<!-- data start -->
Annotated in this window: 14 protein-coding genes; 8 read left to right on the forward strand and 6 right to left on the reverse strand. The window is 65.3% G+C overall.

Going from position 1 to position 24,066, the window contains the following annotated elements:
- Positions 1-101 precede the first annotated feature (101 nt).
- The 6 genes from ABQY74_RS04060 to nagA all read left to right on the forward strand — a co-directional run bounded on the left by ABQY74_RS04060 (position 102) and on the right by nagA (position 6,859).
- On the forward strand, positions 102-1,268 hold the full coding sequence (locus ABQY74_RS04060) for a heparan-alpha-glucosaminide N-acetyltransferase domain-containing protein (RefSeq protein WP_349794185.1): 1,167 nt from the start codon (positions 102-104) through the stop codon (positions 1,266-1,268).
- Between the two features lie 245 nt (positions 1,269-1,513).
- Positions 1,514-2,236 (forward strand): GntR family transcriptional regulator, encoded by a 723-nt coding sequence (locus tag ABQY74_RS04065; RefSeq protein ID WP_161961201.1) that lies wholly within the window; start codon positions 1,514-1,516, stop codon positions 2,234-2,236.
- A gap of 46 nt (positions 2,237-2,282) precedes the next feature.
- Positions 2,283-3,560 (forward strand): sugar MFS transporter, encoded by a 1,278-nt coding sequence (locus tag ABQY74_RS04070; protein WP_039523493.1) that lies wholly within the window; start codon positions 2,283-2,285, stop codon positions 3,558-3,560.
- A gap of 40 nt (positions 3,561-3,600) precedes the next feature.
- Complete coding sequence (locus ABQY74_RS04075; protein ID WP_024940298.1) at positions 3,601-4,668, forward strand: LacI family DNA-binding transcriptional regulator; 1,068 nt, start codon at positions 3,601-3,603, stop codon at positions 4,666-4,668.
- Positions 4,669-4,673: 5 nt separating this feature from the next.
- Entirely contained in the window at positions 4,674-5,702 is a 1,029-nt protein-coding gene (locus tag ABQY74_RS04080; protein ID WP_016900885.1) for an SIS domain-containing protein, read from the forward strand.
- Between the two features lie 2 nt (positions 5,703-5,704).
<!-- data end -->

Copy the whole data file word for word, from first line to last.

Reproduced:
Annotated in this window: 14 protein-coding genes; 8 read left to right on the forward strand and 6 right to left on the reverse strand. The window is 65.3% G+C overall.

Going from position 1 to position 24,066, the window contains the following annotated elements:
- Positions 1-101 precede the first annotated feature (101 nt).
- The 6 genes from ABQY74_RS04060 to nagA all read left to right on the forward strand — a co-directional run bounded on the left by ABQY74_RS04060 (position 102) and on the right by nagA (position 6,859).
- On the forward strand, positions 102-1,268 hold the full coding sequence (locus ABQY74_RS04060) for a heparan-alpha-glucosaminide N-acetyltransferase domain-containing protein (RefSeq protein WP_349794185.1): 1,167 nt from the start codon (positions 102-104) through the stop codon (positions 1,266-1,268).
- Between the two features lie 245 nt (positions 1,269-1,513).
- Positions 1,514-2,236 (forward strand): GntR family transcriptional regulator, encoded by a 723-nt coding sequence (locus tag ABQY74_RS04065; RefSeq protein ID WP_161961201.1) that lies wholly within the window; start codon positions 1,514-1,516, stop codon positions 2,234-2,236.
- A gap of 46 nt (positions 2,237-2,282) precedes the next feature.
- Positions 2,283-3,560 (forward strand): sugar MFS transporter, encoded by a 1,278-nt coding sequence (locus tag ABQY74_RS04070; protein WP_039523493.1) that lies wholly within the window; start codon positions 2,283-2,285, stop codon positions 3,558-3,560.
- A gap of 40 nt (positions 3,561-3,600) precedes the next feature.
- Complete coding sequence (locus ABQY74_RS04075; protein ID WP_024940298.1) at positions 3,601-4,668, forward strand: LacI family DNA-binding transcriptional regulator; 1,068 nt, start codon at positions 3,601-3,603, stop codon at positions 4,666-4,668.
- Positions 4,669-4,673: 5 nt separating this feature from the next.
- Entirely contained in the window at positions 4,674-5,702 is a 1,029-nt protein-coding gene (locus tag ABQY74_RS04080; protein ID WP_016900885.1) for an SIS domain-containing protein, read from the forward strand.
- Between the two features lie 2 nt (positions 5,703-5,704).